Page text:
Prioritizing the largest, oldest corals for disease intervention in a coral disease-ravaged area: Southeast Florida Coral Reef Ecosystem Conservation Area.
Master of Science
Coral diseases appear to be more devastating than ever before. When a virulent disease ravages a coral ecosystem, it can significantly change the population’s demographics and cause local extinctions. Disease intervention response during such an event is impossible at a landscape scale, therefore priorities must be considered. Saving the largest, oldest colonies of reef-building species is a good choice due to their high fecundity and ecological function. Their size, as a proxy for age, is an indicator of their resistance to previous perturbations which may indicate higher fitness. Their size also provides habitat to many organisms and wave resistance in shallow water for shoreline protection. Saving these colonies is imperative to preserve present ecological functions and to prepare for future restoration. Condition assessments of ninety of the largest, healthiest-looking colonies in southeast Florida during the SCTLD were conducted recording live tissue area, colony size, and number of tissue isolates. Colonies were checked for disease and photographed monthly. If diseased, intervention was conducted which entailed covering diseased tissue margins with chlorinated epoxy and sometimes creating a trench in the skeleton between diseased and healthy tissue and filling it with chlorinated epoxy. Treatment success generally went down over time and varied by treatment method and coral species. Methods were most effective on Orbicella spp. (75%) and less effective on the limited number of treated Montastraea cavernosa (37%) colonies. Seven of the thirty-eight treated colonies did not respond favorably to intervention treatments. The number of new treatments varied monthly and was highest at the onset of rainy season and the warmest periods in late summer. After field-testing the effectiveness of antibiotic treatments, all treatments on the infected Large Corals were switched to antibiotic ointment in August 2019. This showed higher success for Orbicella spp. (88.3%) and much higher success for Montastraea cavernosa (73.7%) colonies. The low success of the chlorinated epoxy treatments lead to the termination of this method, continuing, disease treatments will be treated solely with antibiotic ointment. Monitoring and intervention efforts have shown these colonies continue to get disease periodically, which if not treated will lead to colony mortality. New infections could be due to environmental stressors (e.g. salinity, temperature, dissolved organic carbon) as well as adaptations and genetic variations between and within species. Observed infection rates may correspond to increases in certain water quality metrics therefore it is important to investigate temporal infections of the large corals with temporal changes in water quality as well as collect cores and tissue samples of our Large Coral inventory to identify the cause of infection rate differences between species and individuals.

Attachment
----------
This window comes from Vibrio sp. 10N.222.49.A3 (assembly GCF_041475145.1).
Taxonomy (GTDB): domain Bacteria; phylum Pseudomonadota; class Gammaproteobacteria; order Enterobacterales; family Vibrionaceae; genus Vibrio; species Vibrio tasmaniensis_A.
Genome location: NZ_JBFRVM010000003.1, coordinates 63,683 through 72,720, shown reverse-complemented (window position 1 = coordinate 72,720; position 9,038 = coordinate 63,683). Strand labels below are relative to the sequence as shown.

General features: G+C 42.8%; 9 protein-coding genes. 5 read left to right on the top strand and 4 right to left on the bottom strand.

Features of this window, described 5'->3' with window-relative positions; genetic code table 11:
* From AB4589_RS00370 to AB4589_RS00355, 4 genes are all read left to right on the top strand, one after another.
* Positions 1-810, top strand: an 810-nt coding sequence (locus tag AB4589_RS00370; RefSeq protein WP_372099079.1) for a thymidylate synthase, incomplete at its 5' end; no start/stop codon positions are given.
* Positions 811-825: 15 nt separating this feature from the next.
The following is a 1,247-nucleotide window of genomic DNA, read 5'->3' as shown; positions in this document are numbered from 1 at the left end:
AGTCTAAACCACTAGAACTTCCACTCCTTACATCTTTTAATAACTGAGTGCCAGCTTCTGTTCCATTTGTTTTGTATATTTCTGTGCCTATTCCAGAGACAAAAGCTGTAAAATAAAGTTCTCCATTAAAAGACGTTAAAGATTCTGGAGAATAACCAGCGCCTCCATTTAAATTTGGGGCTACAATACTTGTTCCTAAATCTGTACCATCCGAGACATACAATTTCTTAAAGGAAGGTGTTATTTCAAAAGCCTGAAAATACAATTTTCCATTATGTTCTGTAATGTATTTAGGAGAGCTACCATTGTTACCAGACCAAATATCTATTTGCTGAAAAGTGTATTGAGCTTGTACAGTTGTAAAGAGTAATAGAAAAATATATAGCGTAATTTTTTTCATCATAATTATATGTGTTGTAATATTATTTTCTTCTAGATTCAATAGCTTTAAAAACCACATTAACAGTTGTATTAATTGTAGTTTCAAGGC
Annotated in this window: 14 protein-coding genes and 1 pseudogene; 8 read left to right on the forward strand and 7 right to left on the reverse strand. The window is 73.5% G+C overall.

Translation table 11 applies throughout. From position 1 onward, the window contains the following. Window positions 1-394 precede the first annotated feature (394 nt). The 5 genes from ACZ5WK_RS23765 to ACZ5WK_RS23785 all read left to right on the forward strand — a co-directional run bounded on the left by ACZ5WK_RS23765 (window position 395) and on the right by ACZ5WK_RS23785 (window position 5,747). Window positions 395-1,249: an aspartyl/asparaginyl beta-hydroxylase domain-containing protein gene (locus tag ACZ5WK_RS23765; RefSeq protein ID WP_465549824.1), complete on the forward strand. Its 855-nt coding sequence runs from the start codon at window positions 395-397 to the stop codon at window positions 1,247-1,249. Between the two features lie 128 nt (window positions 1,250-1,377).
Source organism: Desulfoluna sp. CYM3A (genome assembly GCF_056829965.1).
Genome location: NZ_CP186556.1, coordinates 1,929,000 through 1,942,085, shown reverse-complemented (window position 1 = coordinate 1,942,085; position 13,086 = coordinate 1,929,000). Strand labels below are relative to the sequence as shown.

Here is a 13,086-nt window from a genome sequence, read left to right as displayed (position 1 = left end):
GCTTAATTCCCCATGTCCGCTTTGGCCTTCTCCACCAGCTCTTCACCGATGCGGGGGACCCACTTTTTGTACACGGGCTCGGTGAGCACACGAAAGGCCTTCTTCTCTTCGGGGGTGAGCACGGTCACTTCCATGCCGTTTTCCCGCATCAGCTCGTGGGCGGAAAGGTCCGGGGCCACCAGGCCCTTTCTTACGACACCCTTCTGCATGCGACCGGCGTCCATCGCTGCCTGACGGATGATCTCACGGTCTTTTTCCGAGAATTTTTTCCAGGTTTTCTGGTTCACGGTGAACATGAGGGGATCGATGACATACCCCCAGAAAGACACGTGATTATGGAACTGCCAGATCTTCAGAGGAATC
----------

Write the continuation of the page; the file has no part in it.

Alysha Brunelle. 2020. Prioritizing the largest, oldest corals for disease intervention in a coral disease-ravaged area: Southeast Florida Coral Reef Ecosystem Conservation Area.. Master's thesis. Nova Southeastern University. Retrieved from NSUWorks, . (16)
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